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Kerikeri Half 2023 - Follow your gut

Updated: Jun 25

Race report by Joel Bickers

The feeling on the startline of a race will always make me uncomfortable. It’s the anticipation of the result. Was all the time, energy, and emotion spent in the months leading up to this day helping me get faster? To have this lean on a single day is a cruel joke. After a disappointing result earlier in the year, I didn’t want both my ‘A’ races to not go as planned. This is a brief recap of how the lead up to the Kerikeri Half Marathon and the race went:


The training for Kerikeri focused on spending lots of time running at around LT (lactate threshold pace) - that comfortably hard pace. Effectively this meant doing a session a week ranging from 6 to 10k at these paces. I hadn’t spent a lot of time at this pace in my previous training blocks so it was a bit of a shock to the system. However, it helped the legs get comfortable moving at half marathon pace for extended periods of time.

On top of the LT session, a few 5k and below pace sessions were thrown in as well as long runs with a bit of marathon pace too. The long runs were often run with James Marsh who was training for the Auckland Marathon at the same time. I have only recently joined Owairaka Athletic Club and finding a training partner for the long runs has been unbelievably helpful.

The overall block leading up to Kerikeri was a solid B+. The weekly volume and intensity was a bit too much for me at times so there were a few weeks where I wasn’t able to do everything I was hoping to do. A few times I would drop an easy run so I could recover in time for the important quality sessions. I was just coming off a marathon block so the base required to run the half was already there, it was just a matter of being comfortable running faster.

Race day

Having run Kerikeri a couple of times previously, I was familiar with the course. I keep coming back to do the Kerikeri Half as the atmosphere is always relaxed, with a focus on getting everyone involved. The last runner is celebrated just as much as the first.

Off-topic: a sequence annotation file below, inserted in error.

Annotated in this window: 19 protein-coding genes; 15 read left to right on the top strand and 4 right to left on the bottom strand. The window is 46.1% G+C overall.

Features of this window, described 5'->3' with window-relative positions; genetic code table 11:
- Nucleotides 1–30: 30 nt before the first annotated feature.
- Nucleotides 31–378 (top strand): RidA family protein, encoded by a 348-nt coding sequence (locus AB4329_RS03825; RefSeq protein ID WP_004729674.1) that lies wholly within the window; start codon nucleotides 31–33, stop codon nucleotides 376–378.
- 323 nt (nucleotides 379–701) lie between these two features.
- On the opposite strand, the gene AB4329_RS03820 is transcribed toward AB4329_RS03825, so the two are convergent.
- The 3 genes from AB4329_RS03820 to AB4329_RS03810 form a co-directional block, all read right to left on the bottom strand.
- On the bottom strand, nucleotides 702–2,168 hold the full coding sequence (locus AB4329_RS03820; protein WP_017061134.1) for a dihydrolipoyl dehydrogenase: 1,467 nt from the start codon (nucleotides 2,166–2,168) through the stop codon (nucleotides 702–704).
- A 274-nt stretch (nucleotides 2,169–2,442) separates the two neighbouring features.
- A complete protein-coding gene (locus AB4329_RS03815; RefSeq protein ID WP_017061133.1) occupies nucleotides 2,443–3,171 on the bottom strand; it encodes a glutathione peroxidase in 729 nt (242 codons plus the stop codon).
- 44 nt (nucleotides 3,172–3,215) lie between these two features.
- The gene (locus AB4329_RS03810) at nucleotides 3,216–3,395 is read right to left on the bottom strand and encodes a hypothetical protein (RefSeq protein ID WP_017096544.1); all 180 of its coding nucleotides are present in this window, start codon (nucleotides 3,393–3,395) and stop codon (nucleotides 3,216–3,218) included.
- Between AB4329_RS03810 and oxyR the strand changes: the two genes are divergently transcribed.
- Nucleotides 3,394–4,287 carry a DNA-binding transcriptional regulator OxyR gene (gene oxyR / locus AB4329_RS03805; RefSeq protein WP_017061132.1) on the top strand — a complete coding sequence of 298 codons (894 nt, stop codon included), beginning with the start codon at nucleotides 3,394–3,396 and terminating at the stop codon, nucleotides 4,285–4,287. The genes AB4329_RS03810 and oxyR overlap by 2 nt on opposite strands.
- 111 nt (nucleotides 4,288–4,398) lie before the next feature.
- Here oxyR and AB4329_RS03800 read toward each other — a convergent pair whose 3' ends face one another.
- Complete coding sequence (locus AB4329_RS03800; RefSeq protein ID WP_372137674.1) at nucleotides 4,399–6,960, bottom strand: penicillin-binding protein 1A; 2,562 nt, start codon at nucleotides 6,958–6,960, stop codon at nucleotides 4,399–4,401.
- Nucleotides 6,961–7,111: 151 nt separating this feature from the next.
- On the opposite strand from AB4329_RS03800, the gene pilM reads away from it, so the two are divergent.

Race morning began with the classic early wake up. My dad had also signed up so we were traveling from my parents' home in Ruawai. We clearly failed forward thinking to book accommodation. My race day meal was two Weetbix with farm milk and a coffee, quickly eaten before we started our journey up north at 4:15 a.m. We were joined by the ultimate support crew of Mum and two of my brothers.

The first 7k’s of Kerikeri are uphill with k’s 5 & 7 being the worst. The following 14k are downhill with the odd rise. The plan for the day was just to try and set a PB. The only piece of strategy I had was to aim to get to the top of the hill in 25 mins, then hope like hell my legs held together - a solid plan!

A pack of about 10 runners went out together with the gun, holding together for around a Kilometer at a pace I was pretty happy with. When we got to the first rise I expected someone to make a move and break away but no one did. I told myself I was feeling good and my monkey brain quickly took over; the game plan was now completely thrown out. The opportunity to lead was there for the taking and I wanted it. I started to push and slowly broke away from the pack.

I reached the top of the hill about 30 seconds before I’d originally planned but knew the next two k were the fastest to come so the push continued. These were by far my fastest k’s but the downhill running hit the legs hard. I was never comfortable at the front. The roads were windy and it was difficult to tell how far behind anyone was but I got into a good rhythm and the ks just started to tick on by.

The rest of the race went by quickly. I got an unexpected cheer from the family at the 14 k mark. They were just as surprised as I was that I was leading but aside from that it was just me and the periodic company of a cyclist who was jumping between me and the chasing pack. Whenever the cyclist would pop back I’d make small off hand comments to him to distract myself. I slipped out the classic “Why do I do this to myself?” expecting a small chuckle or even just silence but instead got “It won’t hurt when it’s over”. I was struggling but this was the sticky tape that held me together - the promise of not hurting.

I managed to hold the lead for the rest of the race crossing the line with not just a 4 minute PB but also an unexpected 1st place. The added bonus of the day being that Owairaka won the team category by 20 plus mins from Striders after a solid outing from James Marsh, Lani Dodds and myself. Also, great to see Team Earl (Bella, Adrian and Tommy) in Owai colours coming 3rd.

The main point of the day was proving that I was better than I was last year, and that the days spent training (which I enjoy) are working. Race day was a great success and I’m proud that I followed my gut and backed myself from early on.

Full results are here:

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Awesome work Joel!

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